40 inches of rain ‘worse than Harvey’: Hundreds rescued from floods as Imelda drenches Texas
First responders were overwhelmed by 911 calls for high water rescues Thursday as Tropical Depression Imelda drenched East Texas with unrelenting rain measured in feet.
Officials in Houston say there have been more than 1,000 rescues and evacuations because of rising waters.
Authorities in Jefferson County, east of Houston, said some localized areas have seen more than 40 inches of rain in the last three days. More was coming.
“The Flash Flood Emergency has been continued and expanded,” the National Weather Service office in Houston said. “This is an incredibly dangerous, life-threatening situation.”
Authorities say three people sustained minor injuries when the flat roof of a post office facility in Houston collapsed amid the relentless rains.
George Bush Intercontinental Airport in Houston ordered a full ground stop, then struggled with arrival delays averaging almost four hours, the FAA reported. Metro Houston shut down public transportation, and Mayor Sylvester Turner announced that “high water assets” were deployed in parts of the city.
The storms entering Houston were driving wind gusts of up to 50 mph, the National Weather Service said. The swollen grounds will make trees more susceptible to being knocked over, and flash flooding remained the main concern, the weather service warned.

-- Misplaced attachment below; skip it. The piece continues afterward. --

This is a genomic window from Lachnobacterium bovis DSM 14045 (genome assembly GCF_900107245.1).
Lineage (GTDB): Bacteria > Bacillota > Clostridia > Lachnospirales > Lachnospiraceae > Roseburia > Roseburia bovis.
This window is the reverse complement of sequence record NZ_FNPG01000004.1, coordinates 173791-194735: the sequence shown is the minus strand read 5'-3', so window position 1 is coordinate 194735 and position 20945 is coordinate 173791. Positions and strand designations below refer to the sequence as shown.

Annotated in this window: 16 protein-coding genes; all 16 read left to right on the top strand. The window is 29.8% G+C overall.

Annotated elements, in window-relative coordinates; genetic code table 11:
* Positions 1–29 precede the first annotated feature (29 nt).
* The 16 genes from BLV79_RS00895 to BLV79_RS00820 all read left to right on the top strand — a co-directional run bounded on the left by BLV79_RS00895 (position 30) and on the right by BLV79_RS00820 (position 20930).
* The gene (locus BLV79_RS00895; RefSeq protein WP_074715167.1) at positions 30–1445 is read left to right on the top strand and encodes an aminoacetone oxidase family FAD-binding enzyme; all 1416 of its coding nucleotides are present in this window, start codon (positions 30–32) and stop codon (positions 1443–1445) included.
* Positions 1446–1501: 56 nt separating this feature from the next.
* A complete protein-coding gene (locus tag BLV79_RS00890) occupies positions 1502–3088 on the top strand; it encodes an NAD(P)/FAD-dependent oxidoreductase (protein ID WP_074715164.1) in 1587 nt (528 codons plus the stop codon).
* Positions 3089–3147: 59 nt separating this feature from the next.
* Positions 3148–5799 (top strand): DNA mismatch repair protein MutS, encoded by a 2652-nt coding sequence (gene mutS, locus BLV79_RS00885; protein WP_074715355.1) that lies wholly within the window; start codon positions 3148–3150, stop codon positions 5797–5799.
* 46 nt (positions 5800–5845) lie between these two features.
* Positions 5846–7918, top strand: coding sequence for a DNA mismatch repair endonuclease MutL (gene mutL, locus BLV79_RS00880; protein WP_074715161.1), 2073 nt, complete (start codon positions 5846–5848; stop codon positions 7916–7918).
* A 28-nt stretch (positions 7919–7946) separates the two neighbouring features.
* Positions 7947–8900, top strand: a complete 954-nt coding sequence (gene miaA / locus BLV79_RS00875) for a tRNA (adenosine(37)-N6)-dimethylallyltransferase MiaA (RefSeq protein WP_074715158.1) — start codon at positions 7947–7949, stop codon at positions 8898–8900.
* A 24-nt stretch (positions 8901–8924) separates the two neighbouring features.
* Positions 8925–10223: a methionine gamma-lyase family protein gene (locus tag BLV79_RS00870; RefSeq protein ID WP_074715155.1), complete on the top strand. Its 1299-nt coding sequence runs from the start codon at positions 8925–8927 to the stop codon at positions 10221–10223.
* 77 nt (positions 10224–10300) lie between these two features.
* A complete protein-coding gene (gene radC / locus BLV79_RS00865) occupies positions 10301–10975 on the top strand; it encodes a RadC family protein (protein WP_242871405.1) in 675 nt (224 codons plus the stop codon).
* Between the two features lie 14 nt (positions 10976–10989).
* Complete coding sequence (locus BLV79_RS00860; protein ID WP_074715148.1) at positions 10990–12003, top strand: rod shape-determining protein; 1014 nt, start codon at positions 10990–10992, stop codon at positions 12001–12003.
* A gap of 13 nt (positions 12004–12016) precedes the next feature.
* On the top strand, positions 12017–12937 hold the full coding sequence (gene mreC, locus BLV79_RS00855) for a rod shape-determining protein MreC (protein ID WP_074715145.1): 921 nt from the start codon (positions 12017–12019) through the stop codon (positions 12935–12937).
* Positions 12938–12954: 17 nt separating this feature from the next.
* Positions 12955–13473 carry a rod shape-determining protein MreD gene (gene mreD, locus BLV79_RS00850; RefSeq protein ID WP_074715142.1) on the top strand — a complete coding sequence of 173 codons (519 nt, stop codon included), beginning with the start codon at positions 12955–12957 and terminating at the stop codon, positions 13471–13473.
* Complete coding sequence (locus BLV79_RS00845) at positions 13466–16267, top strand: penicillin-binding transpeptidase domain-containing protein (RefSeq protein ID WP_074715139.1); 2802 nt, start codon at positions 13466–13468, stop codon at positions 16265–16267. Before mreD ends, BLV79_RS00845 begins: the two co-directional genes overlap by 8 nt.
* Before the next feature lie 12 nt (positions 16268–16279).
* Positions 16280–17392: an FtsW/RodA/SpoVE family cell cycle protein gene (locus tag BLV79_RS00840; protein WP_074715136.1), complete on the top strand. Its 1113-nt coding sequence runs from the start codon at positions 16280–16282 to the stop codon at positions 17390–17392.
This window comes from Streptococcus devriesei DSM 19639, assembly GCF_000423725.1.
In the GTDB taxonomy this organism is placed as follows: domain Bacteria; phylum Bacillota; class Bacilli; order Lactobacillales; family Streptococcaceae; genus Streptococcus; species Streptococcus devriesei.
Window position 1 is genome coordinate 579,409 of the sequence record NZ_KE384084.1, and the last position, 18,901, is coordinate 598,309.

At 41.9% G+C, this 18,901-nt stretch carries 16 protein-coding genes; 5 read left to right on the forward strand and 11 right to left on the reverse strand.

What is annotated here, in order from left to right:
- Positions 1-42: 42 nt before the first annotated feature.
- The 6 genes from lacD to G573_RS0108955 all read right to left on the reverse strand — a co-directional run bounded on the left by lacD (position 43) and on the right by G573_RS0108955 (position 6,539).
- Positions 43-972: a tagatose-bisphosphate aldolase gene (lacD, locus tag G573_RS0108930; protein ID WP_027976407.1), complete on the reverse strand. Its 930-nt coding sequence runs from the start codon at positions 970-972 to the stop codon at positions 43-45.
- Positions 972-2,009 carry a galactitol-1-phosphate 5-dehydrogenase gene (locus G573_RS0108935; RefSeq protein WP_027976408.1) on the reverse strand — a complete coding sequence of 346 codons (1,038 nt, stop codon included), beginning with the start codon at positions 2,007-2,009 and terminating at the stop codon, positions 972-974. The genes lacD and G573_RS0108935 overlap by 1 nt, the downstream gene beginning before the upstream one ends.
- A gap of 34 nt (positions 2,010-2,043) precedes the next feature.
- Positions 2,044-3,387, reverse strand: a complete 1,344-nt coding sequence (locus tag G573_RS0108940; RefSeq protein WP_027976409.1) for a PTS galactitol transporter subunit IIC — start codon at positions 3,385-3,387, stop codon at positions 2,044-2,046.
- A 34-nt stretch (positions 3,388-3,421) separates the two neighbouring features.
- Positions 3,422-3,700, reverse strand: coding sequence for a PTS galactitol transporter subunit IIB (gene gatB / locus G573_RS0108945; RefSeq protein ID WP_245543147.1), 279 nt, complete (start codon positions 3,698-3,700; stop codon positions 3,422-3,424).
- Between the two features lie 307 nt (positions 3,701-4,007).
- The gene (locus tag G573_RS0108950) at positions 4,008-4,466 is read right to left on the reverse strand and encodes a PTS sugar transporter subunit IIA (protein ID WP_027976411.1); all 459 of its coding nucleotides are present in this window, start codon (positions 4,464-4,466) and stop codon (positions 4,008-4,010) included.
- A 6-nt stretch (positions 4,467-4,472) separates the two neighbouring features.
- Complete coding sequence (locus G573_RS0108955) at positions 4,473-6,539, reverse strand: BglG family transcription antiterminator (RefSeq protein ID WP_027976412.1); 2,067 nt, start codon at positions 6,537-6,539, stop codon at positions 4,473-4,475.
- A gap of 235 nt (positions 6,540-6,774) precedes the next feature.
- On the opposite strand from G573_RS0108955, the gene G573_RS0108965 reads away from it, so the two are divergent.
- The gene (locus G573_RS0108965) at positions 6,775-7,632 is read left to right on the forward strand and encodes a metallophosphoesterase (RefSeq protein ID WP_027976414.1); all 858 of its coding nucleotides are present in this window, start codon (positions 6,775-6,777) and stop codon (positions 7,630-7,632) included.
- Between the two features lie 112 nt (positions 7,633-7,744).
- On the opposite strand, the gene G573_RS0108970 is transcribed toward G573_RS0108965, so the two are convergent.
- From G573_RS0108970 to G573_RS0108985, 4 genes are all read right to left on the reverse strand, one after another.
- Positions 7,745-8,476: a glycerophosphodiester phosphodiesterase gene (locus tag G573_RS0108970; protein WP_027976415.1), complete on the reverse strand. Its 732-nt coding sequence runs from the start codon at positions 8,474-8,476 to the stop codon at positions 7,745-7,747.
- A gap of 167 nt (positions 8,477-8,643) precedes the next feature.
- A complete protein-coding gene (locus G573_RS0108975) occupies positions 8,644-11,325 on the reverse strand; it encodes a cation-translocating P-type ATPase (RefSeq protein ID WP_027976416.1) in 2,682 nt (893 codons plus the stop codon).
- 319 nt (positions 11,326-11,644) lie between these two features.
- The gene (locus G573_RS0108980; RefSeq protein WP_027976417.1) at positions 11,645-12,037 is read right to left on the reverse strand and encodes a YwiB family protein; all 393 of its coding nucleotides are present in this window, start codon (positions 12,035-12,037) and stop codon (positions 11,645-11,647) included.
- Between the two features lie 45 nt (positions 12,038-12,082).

Imelda drenched the Jefferson County town of Hamshire with more than 33.5 inches of rain – including 25 inches of rain in 12 hours – AccuWeather reported. AccuWeather meteorologists predicted localized rain totals could reach an astonishing 55 inches before Imelda’s remnants drift away on Friday.
“It’s bad. Homes that did not flood in Harvey are flooding now,” Jefferson County Judge Jeff Branick told the Beaumont Enterprise.
Hurricane Harvey slammed the state in August 2017, a Category 4 beast when it made landfall in Southeast Texas. Parts of Beaumont were devastated by the killer storm.
Two years later, areas of Beaumont found themselves again submerged under more than 20 inches of rain. And Jefferson County authorities warned that up to 10 more inches could fall.
Lamar University shut down for the day. Police warned residents not to leave flooded homes or drive on flooded roads. They also pleaded for patience.
“The 911 operations center has experienced a heavy call load with over 250 high water rescues and 270 evacuation requests,” police tweeted. “If there is an immediate threat to life safety, call 911.”
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